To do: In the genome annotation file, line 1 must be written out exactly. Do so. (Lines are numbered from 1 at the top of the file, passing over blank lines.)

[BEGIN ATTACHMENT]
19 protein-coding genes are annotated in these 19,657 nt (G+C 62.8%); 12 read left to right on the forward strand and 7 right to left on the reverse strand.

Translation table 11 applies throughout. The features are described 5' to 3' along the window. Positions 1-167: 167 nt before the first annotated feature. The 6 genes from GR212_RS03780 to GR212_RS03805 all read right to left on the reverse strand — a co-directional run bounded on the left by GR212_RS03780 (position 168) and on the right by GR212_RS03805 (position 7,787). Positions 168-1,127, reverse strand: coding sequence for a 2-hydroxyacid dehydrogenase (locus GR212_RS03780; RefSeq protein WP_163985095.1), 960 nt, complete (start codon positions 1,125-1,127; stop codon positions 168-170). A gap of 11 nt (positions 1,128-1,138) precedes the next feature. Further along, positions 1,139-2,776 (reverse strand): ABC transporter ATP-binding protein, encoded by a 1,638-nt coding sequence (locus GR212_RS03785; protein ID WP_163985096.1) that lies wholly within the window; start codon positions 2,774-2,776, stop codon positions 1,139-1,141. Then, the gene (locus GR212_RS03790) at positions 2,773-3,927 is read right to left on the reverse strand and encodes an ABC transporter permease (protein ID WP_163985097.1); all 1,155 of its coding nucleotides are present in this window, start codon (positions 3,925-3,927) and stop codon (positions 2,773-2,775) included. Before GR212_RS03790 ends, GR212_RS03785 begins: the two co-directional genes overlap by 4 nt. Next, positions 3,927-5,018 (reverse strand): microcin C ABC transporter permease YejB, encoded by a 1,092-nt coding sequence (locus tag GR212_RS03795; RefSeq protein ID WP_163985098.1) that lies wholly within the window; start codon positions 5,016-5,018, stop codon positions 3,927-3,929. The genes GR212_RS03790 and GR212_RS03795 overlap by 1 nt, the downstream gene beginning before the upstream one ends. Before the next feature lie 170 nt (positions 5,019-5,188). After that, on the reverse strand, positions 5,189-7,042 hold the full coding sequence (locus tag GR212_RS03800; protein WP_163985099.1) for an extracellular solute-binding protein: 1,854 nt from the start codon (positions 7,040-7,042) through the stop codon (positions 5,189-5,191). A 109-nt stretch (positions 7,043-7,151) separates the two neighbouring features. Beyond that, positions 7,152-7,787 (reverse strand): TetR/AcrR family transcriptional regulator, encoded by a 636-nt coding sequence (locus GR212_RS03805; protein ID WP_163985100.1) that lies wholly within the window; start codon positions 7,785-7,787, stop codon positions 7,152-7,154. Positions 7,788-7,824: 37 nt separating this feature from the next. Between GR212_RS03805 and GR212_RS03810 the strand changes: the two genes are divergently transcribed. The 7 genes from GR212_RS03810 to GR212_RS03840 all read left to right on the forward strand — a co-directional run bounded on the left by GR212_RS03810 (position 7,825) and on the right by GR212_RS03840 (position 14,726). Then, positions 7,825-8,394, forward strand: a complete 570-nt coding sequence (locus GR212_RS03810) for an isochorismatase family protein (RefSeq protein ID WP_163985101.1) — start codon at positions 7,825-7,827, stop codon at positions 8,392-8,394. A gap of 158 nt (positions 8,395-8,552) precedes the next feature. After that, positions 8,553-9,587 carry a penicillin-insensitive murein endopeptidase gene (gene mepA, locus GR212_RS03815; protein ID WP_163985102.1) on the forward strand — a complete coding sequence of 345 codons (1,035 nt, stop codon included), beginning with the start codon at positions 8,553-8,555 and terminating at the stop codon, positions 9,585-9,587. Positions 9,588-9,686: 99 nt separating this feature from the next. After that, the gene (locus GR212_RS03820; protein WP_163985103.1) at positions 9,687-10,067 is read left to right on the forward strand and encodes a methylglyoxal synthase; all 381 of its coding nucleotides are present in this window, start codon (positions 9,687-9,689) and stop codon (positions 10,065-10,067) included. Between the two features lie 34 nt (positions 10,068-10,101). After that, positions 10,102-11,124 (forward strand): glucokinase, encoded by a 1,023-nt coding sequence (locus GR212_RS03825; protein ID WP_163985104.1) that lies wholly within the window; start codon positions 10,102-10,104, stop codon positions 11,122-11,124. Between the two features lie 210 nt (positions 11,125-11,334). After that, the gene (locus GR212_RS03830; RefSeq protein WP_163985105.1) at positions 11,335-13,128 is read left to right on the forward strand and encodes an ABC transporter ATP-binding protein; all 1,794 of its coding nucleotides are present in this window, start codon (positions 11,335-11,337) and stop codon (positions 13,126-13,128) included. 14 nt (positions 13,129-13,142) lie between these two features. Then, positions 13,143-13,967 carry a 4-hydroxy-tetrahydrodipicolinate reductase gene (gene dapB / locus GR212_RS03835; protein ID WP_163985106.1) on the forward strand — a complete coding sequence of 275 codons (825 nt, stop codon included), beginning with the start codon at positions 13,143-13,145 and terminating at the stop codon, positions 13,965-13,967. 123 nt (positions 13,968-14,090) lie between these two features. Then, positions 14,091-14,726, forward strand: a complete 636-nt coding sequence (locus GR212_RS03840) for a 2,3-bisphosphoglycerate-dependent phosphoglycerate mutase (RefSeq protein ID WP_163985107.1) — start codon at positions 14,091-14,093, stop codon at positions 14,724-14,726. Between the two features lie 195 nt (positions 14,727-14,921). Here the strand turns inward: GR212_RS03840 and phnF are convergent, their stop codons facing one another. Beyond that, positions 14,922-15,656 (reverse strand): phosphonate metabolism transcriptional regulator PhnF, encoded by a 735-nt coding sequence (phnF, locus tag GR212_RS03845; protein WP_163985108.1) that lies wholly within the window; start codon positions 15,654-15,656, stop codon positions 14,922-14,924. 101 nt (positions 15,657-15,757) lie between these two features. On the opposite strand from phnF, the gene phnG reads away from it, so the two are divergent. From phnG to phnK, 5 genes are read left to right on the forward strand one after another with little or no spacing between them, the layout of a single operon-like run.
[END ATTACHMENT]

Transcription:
19 protein-coding genes are annotated in these 19,657 nt (G+C 62.8%); 12 read left to right on the forward strand and 7 right to left on the reverse strand.